X-Men On The Big Screen: The Super-Team’s Films Ranked

X-Men

4. X-Men: The Last Stand

X-Men

Placing this reviled threequel above the original is controversial, I understand, but let me explain. I read some of the comics growing up but I didn’t have a particular set of X-Men I grew up with or a team dynamic I enjoyed most. I just knew the characters I liked. So, yes, Dark Phoenix is wasted. Yes, the movie basically takes a dump on Cyclops. Yes, it’s overstuffed, goofy hodgepodge. But it’s also operatic in its unwieldiness, with the soapy elements missing from Singer’s more self-serious X-films – and it has the balls to kill characters and take arcs (like Rogue’s) to a logical conclusion. And, hey, I like massive mutant-on-mutant battle scenes. Sue me.

The Last Stand also functions as the autopsy (X-Men Origins was the cremation) of the first decade of the superhero era. You can see the studio’s notes: “Characters=powers,” “throw all the comics together, combine every element everyone likes individually then disregard those who actually make the things interesting.” Without a Feige or even a Snyder or Singer, we end up messes like The Last Stand, where coherence and continuity become obstacles to be avoided because no one’s guiding these stories beyond each individual film. It’s something Marvel studiously avoided and they won because of it. Of course, the pendulum can swing the other way . . .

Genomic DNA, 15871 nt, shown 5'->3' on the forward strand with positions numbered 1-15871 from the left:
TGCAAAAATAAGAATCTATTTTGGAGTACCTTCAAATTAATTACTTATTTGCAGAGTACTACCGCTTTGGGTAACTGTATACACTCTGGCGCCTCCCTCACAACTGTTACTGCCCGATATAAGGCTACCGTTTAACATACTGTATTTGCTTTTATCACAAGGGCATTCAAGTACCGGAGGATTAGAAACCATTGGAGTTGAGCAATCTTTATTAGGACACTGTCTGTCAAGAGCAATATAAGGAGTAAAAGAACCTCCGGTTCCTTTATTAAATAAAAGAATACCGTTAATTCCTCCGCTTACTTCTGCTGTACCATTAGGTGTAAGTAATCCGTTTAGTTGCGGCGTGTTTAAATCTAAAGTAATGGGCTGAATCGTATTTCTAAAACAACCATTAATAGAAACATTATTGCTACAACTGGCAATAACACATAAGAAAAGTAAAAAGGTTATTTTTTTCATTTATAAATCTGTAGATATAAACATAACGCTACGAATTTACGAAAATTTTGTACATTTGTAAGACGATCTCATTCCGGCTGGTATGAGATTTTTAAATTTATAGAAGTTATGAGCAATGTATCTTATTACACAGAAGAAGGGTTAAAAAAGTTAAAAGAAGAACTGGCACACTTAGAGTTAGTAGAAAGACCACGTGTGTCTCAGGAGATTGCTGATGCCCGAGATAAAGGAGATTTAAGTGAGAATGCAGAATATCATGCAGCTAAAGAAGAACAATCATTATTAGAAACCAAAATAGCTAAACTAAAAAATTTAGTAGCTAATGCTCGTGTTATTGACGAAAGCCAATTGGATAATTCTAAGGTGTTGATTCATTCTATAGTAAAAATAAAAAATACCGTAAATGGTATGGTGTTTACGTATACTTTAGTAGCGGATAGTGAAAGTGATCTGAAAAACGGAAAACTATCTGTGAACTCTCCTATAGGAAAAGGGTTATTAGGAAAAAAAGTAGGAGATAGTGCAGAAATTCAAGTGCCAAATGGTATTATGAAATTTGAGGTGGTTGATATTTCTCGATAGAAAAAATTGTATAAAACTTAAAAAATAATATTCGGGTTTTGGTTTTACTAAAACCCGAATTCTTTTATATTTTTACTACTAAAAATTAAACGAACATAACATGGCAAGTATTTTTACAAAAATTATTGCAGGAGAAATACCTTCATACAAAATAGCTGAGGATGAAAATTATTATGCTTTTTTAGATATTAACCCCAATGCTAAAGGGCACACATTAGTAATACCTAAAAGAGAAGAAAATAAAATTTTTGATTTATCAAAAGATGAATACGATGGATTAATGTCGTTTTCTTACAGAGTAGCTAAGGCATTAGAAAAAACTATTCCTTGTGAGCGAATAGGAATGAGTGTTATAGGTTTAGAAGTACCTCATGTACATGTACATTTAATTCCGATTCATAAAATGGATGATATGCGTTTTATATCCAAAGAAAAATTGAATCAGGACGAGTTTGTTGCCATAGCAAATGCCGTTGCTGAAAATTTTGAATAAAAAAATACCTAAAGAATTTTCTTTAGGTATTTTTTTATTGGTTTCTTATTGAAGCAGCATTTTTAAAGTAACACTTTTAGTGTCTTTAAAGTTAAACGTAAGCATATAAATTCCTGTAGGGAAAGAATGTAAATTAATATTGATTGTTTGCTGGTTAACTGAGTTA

Sam Flynn

Sam Flynn

Sam is a writer and journalist whose passion for pop culture burns with the fire of a thousand suns and at least three LED lamps.